Award-winning alumnus filmmaker tackles pandemic
It was natural for Chris Schueler ’78, to tackle the pandemic for his next project.
The alumnus has won 20 Emmy awards as a documentary filmmaker, concentrating on societal issues while emphasizing solutions and empowerment. “Vaccination from the Misinformation Virus” highlights the success of COVID-19 vaccines while delving into how media falsehoods and anti-science narratives have exacerbated the dire impact of the pandemic.
“This documentary is honest scientific information about all vaccines and how crucial they are to community health,” Rear Admiral Pamela Schweitzer, former United States assistant surgeon general and chief pharmacist, said in promotional material for the film.
Schweitzer will join Schueler for an on-campus screening of the hour-long documentary and question-and-answer session, set for 7 p.m., Oct. 7 at University of the Pacific’s Long Theatre. That will be the start to a busy homecoming weekend for Schueler.
“Media Mash” will engage students
Schueler and Dean Butler ’79, an award-winning filmmaker, actor and 2020 Pacific Distinguished Alumni Award recipient, will take part in several projects with Media X students. They are calling the weekend “Media Mash.”
There is a Friday workshop for senior students on how to finance their films.
On Saturday morning, it’s a high energy, up-tempo master class. In the afternoon, students will disperse on the Stockton Campus to shoot promotional spots for the university.
On Sunday, their work will be edited into a longer promotional video for the university.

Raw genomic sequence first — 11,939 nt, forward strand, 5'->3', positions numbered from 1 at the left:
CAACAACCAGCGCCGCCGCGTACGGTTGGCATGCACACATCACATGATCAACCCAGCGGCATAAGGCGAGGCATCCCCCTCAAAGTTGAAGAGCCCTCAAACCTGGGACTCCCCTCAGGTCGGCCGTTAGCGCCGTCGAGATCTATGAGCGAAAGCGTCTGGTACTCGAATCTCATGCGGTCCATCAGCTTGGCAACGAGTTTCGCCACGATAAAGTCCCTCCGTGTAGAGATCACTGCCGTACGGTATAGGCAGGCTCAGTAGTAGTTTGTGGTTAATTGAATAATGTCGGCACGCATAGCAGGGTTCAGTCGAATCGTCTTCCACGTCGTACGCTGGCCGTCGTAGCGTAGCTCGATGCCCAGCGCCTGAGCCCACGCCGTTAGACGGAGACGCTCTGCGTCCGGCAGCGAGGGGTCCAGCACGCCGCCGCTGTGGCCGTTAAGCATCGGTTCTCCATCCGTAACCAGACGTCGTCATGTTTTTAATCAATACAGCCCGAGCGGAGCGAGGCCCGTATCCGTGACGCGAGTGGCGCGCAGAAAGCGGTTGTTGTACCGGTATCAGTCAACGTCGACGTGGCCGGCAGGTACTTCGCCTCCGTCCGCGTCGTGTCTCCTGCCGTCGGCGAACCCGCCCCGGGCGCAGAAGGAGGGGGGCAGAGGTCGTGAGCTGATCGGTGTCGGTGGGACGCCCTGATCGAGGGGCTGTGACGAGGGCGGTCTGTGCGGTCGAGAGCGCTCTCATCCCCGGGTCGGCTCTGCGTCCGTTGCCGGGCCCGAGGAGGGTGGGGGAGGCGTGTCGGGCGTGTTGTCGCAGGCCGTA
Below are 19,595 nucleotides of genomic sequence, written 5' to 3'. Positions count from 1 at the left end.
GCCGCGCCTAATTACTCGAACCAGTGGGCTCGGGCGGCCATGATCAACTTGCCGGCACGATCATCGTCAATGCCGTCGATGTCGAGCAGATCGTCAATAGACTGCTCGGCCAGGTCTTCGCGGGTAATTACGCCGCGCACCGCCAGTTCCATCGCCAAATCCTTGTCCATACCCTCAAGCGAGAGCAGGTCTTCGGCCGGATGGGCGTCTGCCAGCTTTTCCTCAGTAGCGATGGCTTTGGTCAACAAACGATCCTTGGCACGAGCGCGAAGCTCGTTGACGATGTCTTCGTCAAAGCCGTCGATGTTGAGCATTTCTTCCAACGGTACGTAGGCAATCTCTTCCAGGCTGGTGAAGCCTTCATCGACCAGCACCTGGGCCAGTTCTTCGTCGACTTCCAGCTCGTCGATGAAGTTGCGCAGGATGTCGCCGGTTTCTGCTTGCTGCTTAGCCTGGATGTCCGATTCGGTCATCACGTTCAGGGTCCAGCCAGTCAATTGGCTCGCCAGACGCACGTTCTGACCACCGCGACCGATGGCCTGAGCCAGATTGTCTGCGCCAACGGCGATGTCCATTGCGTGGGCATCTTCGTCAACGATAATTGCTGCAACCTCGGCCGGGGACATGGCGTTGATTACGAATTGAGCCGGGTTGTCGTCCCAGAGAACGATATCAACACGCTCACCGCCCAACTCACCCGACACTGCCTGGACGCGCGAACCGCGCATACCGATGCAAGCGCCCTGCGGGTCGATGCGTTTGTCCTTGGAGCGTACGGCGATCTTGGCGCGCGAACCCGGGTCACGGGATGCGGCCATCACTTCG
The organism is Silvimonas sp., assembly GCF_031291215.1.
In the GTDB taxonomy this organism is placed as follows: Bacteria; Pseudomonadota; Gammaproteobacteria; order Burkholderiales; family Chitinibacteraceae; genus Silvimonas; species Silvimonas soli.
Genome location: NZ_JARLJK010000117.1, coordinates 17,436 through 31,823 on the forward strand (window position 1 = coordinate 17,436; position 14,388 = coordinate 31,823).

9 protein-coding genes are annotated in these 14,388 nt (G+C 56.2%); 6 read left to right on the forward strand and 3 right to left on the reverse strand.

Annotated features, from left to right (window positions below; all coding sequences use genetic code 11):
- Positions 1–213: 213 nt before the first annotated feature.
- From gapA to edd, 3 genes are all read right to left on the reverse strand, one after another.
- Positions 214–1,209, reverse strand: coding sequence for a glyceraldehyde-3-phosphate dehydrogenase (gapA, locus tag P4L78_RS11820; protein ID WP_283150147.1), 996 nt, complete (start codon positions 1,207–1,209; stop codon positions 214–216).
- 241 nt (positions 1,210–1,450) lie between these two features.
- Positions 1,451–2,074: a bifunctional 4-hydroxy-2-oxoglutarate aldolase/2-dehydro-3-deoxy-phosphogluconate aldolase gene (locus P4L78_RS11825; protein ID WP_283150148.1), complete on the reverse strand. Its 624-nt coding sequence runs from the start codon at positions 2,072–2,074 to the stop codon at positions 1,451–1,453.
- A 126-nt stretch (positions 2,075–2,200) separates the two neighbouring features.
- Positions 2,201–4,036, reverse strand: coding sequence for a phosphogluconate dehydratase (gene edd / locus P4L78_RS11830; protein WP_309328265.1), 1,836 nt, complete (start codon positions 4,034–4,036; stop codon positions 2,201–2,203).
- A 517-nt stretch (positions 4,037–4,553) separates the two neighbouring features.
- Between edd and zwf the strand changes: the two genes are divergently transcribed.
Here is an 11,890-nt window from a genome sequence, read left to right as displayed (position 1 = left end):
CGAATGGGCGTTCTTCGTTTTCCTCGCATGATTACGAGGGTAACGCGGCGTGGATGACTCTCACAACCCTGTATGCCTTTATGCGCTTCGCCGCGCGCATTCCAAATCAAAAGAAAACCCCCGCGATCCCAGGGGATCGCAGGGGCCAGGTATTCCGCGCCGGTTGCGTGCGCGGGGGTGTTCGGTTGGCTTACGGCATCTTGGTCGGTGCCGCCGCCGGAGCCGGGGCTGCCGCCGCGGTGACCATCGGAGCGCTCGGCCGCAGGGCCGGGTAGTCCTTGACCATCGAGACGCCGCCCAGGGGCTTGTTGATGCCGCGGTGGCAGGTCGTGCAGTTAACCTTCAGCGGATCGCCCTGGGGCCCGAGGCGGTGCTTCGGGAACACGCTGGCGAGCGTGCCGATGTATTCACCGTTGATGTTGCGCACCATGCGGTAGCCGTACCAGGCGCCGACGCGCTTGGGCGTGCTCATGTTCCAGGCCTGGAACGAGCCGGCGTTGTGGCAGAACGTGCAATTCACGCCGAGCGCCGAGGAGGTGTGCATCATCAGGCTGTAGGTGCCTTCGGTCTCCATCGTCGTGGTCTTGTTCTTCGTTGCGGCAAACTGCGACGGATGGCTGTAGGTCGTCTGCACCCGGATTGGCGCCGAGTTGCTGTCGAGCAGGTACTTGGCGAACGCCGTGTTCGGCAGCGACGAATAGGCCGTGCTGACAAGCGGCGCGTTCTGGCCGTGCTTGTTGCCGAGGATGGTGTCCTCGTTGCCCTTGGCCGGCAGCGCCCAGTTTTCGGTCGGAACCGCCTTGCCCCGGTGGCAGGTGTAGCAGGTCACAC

“We have done this a couple of times and it has turned out great,” said Media X Professor Gary Armagnac. “With Chris, it’s a rare opportunity for students to work with someone who literally has a room full of Emmys.
“Chris and Dean are very generous with their time, and it is much appreciated. They leave a real impact on the students whenever they visit campus.”
Film that can “change behavior”
A 2015 Distinguished Alumni Award recipient, Schueler reflected on making the pandemic-related film during the Pacific Alumni Association’s Leading Voices speaker series.
“We did a lot of research before we even took the cameras out of the box,” he said. “Our goal was to change behavior in a positive way that is going to help people make their lives better and safer.
“There is so much disinformation out there about the effectiveness of vaccines, the need for masks, whether people are getting chips implanted and more,” Schueler said.
Schueler does not set out to tell “all sides of the story” in his documentary. Instead, the spotlight is on the importance of relying on science and the need to have skepticism about COVID-19 mistruths.
Schueler’s previous work has focused on educational and social issues including the opioid crisis, global warming, vaping, homelessness and other topics.
“I hope people can make it out for the screening on October 7,” Schueler said. “Misinformation about vaccines is so common. People are dying who do not need to die.”">